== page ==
Engagement surveys. Don’t do it if you are not going to do anything about it! If you just want to know what people are happy with, it is not a good tool, because people won’t be happy unless there’s something you will seek to improve. If you do a survey, you raise expectations; people think: “I’ve been given a chance, I will be listened to.” But if no communication or action is taken at the end it will make people even more disengaged than before.

What we have done in the past after the survey is completed and results communicated is to get people together from all departments of the organization, covering different topics, Ask: “Right, what does this mean?” We are all responsible for the culture of this organization, so what we want to do together? What is achievable? Whether it is access to training and learning, access to better working conditions, some sort of social plan, knowing that people are valued, a fairer bonus or performance management system? Critically what will the employees own; it’s not all down to ‘management’ to solve all the issues. It’s about taking collective responsibilities and action not having a complaining session.

Planning out

For motivating the masses, apart from having great managers, clear and fair HR processes, then focus groups are good and leaders are assigned from within to determine by democratic and fair means, what the company ‘social budget’ gets spent on. Then they own it and improve on it...that’s engagement.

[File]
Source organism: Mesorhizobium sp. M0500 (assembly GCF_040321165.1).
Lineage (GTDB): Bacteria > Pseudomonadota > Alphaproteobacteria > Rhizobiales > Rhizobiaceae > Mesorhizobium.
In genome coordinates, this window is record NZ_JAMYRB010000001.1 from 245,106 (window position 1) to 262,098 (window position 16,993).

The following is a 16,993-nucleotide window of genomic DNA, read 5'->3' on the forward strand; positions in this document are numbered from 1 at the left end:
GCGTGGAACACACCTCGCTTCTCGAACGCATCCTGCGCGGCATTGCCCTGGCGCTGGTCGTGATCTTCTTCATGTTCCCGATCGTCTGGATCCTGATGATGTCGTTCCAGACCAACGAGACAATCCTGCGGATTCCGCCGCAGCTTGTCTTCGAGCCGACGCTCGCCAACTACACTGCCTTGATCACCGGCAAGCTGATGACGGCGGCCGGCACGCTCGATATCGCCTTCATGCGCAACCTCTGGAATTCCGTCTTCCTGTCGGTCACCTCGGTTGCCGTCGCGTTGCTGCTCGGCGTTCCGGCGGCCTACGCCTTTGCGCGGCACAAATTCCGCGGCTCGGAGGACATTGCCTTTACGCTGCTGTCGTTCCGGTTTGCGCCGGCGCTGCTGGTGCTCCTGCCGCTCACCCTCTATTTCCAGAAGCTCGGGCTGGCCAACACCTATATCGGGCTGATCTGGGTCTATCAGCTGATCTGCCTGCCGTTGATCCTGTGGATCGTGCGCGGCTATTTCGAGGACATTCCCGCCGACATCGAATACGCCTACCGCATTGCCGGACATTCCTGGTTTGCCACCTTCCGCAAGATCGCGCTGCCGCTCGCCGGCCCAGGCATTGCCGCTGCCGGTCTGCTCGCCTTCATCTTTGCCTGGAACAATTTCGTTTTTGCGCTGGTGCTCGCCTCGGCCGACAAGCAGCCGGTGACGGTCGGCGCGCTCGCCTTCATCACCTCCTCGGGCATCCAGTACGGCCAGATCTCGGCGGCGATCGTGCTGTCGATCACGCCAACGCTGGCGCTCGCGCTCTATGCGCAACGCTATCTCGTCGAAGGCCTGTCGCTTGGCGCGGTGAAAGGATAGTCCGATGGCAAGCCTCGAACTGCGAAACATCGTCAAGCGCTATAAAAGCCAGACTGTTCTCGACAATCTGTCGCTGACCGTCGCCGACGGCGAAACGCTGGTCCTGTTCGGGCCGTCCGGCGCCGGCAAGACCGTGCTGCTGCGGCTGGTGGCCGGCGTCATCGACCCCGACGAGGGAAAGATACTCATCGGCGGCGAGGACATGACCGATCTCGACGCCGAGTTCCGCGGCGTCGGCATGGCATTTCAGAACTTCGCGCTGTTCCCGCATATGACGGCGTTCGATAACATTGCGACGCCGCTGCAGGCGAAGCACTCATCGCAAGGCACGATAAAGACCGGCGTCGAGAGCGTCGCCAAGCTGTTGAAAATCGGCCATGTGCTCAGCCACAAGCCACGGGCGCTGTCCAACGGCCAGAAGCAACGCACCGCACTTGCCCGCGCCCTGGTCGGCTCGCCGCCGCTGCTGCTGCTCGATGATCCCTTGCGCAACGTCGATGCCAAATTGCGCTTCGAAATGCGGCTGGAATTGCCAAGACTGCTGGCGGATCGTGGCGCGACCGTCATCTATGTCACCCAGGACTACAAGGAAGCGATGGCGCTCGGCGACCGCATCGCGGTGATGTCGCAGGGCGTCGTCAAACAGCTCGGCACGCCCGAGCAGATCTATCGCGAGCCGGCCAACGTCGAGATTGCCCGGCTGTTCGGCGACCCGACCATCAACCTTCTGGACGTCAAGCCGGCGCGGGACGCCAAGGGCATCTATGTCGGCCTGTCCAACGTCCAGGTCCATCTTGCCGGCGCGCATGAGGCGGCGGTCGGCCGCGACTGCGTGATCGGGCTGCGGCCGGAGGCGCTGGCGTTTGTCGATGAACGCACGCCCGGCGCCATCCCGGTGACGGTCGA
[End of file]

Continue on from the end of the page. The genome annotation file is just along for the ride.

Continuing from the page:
How you create a competitive yet fair environment for all people in the organization?

Earned Bonus

In one of my companies in the Japan office, we realized that our sales team were being incentivized (bonus) by age, so the older they were the more bonuses they got, regardless of what they did for the job. So the younger guys who were working really hard got much less bonus for their efforts and saw it given to their ‘elders’.We changed that immediately. How you change that is quite challenging, because you are changing cultural norms and taking away some benefit those people have enjoyed for a long time.But in my opinion MNC’s have been too soft on Japanese work cultures, stay in the law of course but be stronger challenging the status quo.